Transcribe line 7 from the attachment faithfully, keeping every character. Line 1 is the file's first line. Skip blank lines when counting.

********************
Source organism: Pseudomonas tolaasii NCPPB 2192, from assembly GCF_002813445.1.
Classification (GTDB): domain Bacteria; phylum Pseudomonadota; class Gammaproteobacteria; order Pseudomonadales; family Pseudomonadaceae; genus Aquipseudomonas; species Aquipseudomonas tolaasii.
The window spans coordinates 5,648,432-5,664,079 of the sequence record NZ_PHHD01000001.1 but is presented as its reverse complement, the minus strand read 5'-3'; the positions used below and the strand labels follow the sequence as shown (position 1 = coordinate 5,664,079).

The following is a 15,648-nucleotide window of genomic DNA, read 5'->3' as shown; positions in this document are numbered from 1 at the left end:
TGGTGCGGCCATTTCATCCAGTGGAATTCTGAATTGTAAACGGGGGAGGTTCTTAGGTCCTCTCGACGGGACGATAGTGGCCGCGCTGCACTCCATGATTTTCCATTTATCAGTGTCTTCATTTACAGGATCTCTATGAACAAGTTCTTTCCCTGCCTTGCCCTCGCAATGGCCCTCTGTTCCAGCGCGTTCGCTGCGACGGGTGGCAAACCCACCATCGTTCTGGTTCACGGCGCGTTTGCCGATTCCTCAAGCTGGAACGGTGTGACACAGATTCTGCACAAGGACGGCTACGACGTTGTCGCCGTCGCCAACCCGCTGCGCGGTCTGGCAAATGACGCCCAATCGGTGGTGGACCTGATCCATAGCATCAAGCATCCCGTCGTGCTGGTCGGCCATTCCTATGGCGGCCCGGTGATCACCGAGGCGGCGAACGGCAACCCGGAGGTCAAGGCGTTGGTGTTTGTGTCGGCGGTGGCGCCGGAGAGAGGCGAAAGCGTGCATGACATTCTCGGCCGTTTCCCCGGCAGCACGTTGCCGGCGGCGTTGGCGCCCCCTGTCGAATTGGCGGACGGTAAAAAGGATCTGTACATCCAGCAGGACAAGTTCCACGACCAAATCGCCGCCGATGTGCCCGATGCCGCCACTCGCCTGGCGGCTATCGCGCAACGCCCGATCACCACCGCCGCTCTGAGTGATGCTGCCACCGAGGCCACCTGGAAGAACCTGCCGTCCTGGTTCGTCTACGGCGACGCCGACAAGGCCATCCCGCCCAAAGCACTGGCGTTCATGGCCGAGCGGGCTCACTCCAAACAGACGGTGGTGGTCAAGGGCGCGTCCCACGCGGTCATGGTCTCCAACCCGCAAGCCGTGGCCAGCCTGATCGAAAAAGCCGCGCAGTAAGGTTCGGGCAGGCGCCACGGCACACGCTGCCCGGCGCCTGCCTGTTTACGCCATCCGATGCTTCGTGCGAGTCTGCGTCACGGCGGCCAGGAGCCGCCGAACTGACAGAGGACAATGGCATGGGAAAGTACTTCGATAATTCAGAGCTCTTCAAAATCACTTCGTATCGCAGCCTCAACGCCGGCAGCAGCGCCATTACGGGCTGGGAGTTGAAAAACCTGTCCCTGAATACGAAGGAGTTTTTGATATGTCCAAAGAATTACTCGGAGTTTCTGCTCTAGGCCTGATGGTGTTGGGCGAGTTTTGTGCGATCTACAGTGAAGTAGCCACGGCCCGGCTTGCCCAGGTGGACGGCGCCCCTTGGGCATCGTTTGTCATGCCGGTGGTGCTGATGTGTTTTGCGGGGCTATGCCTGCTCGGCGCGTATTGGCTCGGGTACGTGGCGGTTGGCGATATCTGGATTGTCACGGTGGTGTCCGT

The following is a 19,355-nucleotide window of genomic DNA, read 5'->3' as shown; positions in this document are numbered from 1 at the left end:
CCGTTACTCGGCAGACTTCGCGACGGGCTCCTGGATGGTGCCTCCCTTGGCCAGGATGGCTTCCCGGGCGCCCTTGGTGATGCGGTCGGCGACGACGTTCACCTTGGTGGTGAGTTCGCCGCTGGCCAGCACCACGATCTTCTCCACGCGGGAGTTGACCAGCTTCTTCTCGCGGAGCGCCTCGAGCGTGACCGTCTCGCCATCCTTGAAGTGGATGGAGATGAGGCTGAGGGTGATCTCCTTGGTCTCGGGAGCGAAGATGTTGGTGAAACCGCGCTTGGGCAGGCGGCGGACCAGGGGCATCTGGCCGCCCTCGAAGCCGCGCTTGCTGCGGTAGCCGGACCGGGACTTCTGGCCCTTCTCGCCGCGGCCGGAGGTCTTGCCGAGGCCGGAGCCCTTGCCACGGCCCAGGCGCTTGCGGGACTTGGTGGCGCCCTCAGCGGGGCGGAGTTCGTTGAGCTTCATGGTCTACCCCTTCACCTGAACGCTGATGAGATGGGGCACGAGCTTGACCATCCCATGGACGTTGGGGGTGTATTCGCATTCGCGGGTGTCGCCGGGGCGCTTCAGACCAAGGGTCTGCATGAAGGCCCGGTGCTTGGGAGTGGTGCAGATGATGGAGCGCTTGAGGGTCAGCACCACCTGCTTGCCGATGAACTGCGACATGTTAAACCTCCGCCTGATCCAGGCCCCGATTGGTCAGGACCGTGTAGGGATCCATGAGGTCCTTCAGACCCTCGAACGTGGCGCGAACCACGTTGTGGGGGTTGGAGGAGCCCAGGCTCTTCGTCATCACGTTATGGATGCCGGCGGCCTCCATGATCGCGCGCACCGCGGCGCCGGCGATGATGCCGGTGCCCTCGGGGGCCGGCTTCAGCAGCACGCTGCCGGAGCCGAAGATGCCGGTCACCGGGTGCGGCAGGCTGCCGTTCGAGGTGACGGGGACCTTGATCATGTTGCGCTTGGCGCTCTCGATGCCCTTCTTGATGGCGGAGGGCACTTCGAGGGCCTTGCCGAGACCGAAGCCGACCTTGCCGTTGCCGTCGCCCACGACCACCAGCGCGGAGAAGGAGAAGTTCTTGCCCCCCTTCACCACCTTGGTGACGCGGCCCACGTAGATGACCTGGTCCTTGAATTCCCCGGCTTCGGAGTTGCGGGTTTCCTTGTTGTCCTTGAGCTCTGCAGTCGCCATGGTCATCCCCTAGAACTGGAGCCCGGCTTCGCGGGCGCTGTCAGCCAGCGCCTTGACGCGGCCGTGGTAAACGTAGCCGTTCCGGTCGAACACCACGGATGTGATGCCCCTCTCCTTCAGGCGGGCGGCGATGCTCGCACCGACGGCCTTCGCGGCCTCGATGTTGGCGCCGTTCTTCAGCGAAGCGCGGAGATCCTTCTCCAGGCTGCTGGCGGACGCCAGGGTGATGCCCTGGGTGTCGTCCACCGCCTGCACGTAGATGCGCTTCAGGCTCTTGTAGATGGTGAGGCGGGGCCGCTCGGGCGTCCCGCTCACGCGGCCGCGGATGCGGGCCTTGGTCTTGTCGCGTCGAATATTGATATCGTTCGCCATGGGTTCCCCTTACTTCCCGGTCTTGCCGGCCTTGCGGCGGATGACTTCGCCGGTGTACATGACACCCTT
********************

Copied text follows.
CCGTTACTCGGCAGACTTCGCGACGGGCTCCTGGATGGTGCCTCCCTTGGCCAGGATGGCTTCCCGGGCGCCCTTGGTGATGCGGTCGGCGACGACGTTCACCTTGGTGGTGAGTTCGCCGCTGGCCAGCACCACGATCTTCTCCACGCGGGAGTTGACCAGCTTCTTCTCGCGGAGCGCCTCGAGCGTGACCGTCTCGCCATCCTTGAAGTGGATGGAGATGAGGCTGAGGGTGATCTCCTTGGTCTCGGGAGCGAAGATGTTGGTGAAACCGCGCTTGGGCAGGCGGCGGACCAGGGGCATCTGGCCGCCCTCGAAGCCGCGCTTGCTGCGGTAGCCGGACCGGGACTTCTGGCCCTTCTCGCCGCGGCCGGAGGTCTTGCCGAGGCCGGAGCCCTTGCCACGGCCCAGGCGCTTGCGGGACTTGGTGGCGCCCTCAGCGGGGCGGAGTTCGTTGAGCTTCATGGTCTACCCCTTCACCTGAACGCTGATGAGATGGGGCACGAGCTTGACCATCCCATGGACGTTGGGGGTGTATTCGCATTCGCGGGTGTCGCCGGGGCGCTTCAGACCAAGGGTCTGCATGAAGGCCCGGTGCTTGGGAGTGGTGCAGATGATGGAGCGCTTGAGGGTCAGCACCACCTGCTTGCCGATGAACTGCGACATGTTAAACCTCCGCCTGATCCAGGCCCCGATTGGTCAGGACCGTGTAGGGATCCATGAGGTCCTTCAGACCCTCGAACGTGGCGCGAACCACGTTGTGGGGGTTGGAGGAGCCCAGGCTCTTCGTCATCACGTTATGGATGCCGGCGGCCTCCATGATCGCGCGCACCGCGGCGCCGGCGATGATGCCGGTGCCCTCGGGGGCCGGCTTCAGCAGCACGCTGCCGGAGCCGAAGATGCCGGTCACCGGGTGCGGCAGGCTGCCGTTCGAGGTGACGGGGACCTTGATCATGTTGCGCTTGGCGCTCTCGATGCCCTTCTTGATGGCGGAGGGCACTTCGAGGGCCTTGCCGAGACCGAAGCCGACCTTGCCGTTGCCGTCGCCCACGACCACCAGCGCGGAGAAGGAGAAGTTCTTGCCCCCCTTCACCACCTTGGTGACGCGGCCCACGTAGATGACCTGGTCCTTGAATTCCCCGGCTTCGGAGTTGCGGGTTTCCTTGTTGTCCTTGAGCTCTGCAGTCGCCATGGTCATCCCCTAGAACTGGAGCCCGGCTTCGCGGGCGCTGTCAGCCAGCGCCTTGACGCGGCCGTGGTAAACGTAGCCGTTCCGGTCGAACACCACGGATGTGATGCCCCTCTCCTTCAGGCGGGCGGCGATGCTCGCACCGACGGCCTTCGCGGCCTCGATGTTGGCGCCGTTCTTCAGCGAAGCGCGGAGATCCTTCTCCAGGCTGCTGGCGGACGCCAGGGTGATGCCCTGGGTGTCGTCCACCGCCTGCACGTAGATGCGCTTCAGGCTCTTGTAGATGGTGAGGCGGGGCCGCTCGGGCGTCCCGCTCACGCGGCCGCGGATGCGGGCCTTGGTCTTGTCGCGTCGAATATTGATATCGTTCGCCATGGGTTCCCCTTACTTCCCGGTCTTGCCGGCCTTGCGGCGGATGACTTCGCCGGTGTACATGACACCCTT